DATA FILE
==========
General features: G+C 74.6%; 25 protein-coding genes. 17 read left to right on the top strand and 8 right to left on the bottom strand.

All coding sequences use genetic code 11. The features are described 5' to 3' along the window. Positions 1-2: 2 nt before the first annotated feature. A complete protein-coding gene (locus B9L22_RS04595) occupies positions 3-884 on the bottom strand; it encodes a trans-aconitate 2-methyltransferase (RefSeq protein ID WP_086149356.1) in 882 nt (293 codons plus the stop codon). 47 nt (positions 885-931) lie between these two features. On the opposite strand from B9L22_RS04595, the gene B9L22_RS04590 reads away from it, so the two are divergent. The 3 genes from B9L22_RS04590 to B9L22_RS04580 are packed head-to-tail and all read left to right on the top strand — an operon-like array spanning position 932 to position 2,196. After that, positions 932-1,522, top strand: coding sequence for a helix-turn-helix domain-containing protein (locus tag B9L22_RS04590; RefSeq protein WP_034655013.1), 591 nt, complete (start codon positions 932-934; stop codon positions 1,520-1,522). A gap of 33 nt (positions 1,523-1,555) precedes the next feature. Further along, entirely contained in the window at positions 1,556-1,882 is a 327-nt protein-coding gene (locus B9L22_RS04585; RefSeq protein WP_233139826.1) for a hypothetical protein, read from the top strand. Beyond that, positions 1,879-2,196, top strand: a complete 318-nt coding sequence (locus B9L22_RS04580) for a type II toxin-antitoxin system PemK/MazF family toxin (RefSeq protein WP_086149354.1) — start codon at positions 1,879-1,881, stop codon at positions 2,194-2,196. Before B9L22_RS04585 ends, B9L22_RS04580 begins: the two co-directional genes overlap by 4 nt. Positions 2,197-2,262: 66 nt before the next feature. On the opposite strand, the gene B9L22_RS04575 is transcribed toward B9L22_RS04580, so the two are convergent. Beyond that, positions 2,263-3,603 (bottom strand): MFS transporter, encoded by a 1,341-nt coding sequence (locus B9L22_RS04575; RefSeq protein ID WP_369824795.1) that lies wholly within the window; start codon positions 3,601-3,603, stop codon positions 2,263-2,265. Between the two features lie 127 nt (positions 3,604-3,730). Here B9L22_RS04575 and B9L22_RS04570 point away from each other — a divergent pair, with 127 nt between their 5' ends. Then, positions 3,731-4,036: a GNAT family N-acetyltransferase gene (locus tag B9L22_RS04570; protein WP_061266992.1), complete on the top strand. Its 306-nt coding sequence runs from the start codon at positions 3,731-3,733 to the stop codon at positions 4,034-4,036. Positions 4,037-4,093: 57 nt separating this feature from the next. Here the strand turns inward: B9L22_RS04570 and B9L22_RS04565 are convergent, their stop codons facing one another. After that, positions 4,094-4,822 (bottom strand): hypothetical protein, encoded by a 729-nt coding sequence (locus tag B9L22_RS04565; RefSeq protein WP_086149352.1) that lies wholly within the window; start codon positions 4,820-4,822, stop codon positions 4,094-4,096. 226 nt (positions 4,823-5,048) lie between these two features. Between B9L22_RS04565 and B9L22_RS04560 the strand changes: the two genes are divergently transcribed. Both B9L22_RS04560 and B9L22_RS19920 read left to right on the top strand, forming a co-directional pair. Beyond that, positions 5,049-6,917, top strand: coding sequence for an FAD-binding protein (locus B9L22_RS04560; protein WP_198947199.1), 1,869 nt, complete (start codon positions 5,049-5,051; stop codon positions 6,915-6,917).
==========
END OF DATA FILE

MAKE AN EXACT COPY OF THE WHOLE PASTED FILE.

General features: G+C 74.6%; 25 protein-coding genes. 17 read left to right on the top strand and 8 right to left on the bottom strand.

All coding sequences use genetic code 11. The features are described 5' to 3' along the window. Positions 1-2: 2 nt before the first annotated feature. A complete protein-coding gene (locus B9L22_RS04595) occupies positions 3-884 on the bottom strand; it encodes a trans-aconitate 2-methyltransferase (RefSeq protein ID WP_086149356.1) in 882 nt (293 codons plus the stop codon). 47 nt (positions 885-931) lie between these two features. On the opposite strand from B9L22_RS04595, the gene B9L22_RS04590 reads away from it, so the two are divergent. The 3 genes from B9L22_RS04590 to B9L22_RS04580 are packed head-to-tail and all read left to right on the top strand — an operon-like array spanning position 932 to position 2,196. After that, positions 932-1,522, top strand: coding sequence for a helix-turn-helix domain-containing protein (locus tag B9L22_RS04590; RefSeq protein WP_034655013.1), 591 nt, complete (start codon positions 932-934; stop codon positions 1,520-1,522). A gap of 33 nt (positions 1,523-1,555) precedes the next feature. Further along, entirely contained in the window at positions 1,556-1,882 is a 327-nt protein-coding gene (locus B9L22_RS04585; RefSeq protein WP_233139826.1) for a hypothetical protein, read from the top strand. Beyond that, positions 1,879-2,196, top strand: a complete 318-nt coding sequence (locus B9L22_RS04580) for a type II toxin-antitoxin system PemK/MazF family toxin (RefSeq protein WP_086149354.1) — start codon at positions 1,879-1,881, stop codon at positions 2,194-2,196. Before B9L22_RS04585 ends, B9L22_RS04580 begins: the two co-directional genes overlap by 4 nt. Positions 2,197-2,262: 66 nt before the next feature. On the opposite strand, the gene B9L22_RS04575 is transcribed toward B9L22_RS04580, so the two are convergent. Beyond that, positions 2,263-3,603 (bottom strand): MFS transporter, encoded by a 1,341-nt coding sequence (locus B9L22_RS04575; RefSeq protein ID WP_369824795.1) that lies wholly within the window; start codon positions 3,601-3,603, stop codon positions 2,263-2,265. Between the two features lie 127 nt (positions 3,604-3,730). Here B9L22_RS04575 and B9L22_RS04570 point away from each other — a divergent pair, with 127 nt between their 5' ends. Then, positions 3,731-4,036: a GNAT family N-acetyltransferase gene (locus tag B9L22_RS04570; protein WP_061266992.1), complete on the top strand. Its 306-nt coding sequence runs from the start codon at positions 3,731-3,733 to the stop codon at positions 4,034-4,036. Positions 4,037-4,093: 57 nt separating this feature from the next. Here the strand turns inward: B9L22_RS04570 and B9L22_RS04565 are convergent, their stop codons facing one another. After that, positions 4,094-4,822 (bottom strand): hypothetical protein, encoded by a 729-nt coding sequence (locus tag B9L22_RS04565; RefSeq protein WP_086149352.1) that lies wholly within the window; start codon positions 4,820-4,822, stop codon positions 4,094-4,096. 226 nt (positions 4,823-5,048) lie between these two features. Between B9L22_RS04565 and B9L22_RS04560 the strand changes: the two genes are divergently transcribed. Both B9L22_RS04560 and B9L22_RS19920 read left to right on the top strand, forming a co-directional pair. Beyond that, positions 5,049-6,917, top strand: coding sequence for an FAD-binding protein (locus B9L22_RS04560; protein WP_198947199.1), 1,869 nt, complete (start codon positions 5,049-5,051; stop codon positions 6,915-6,917).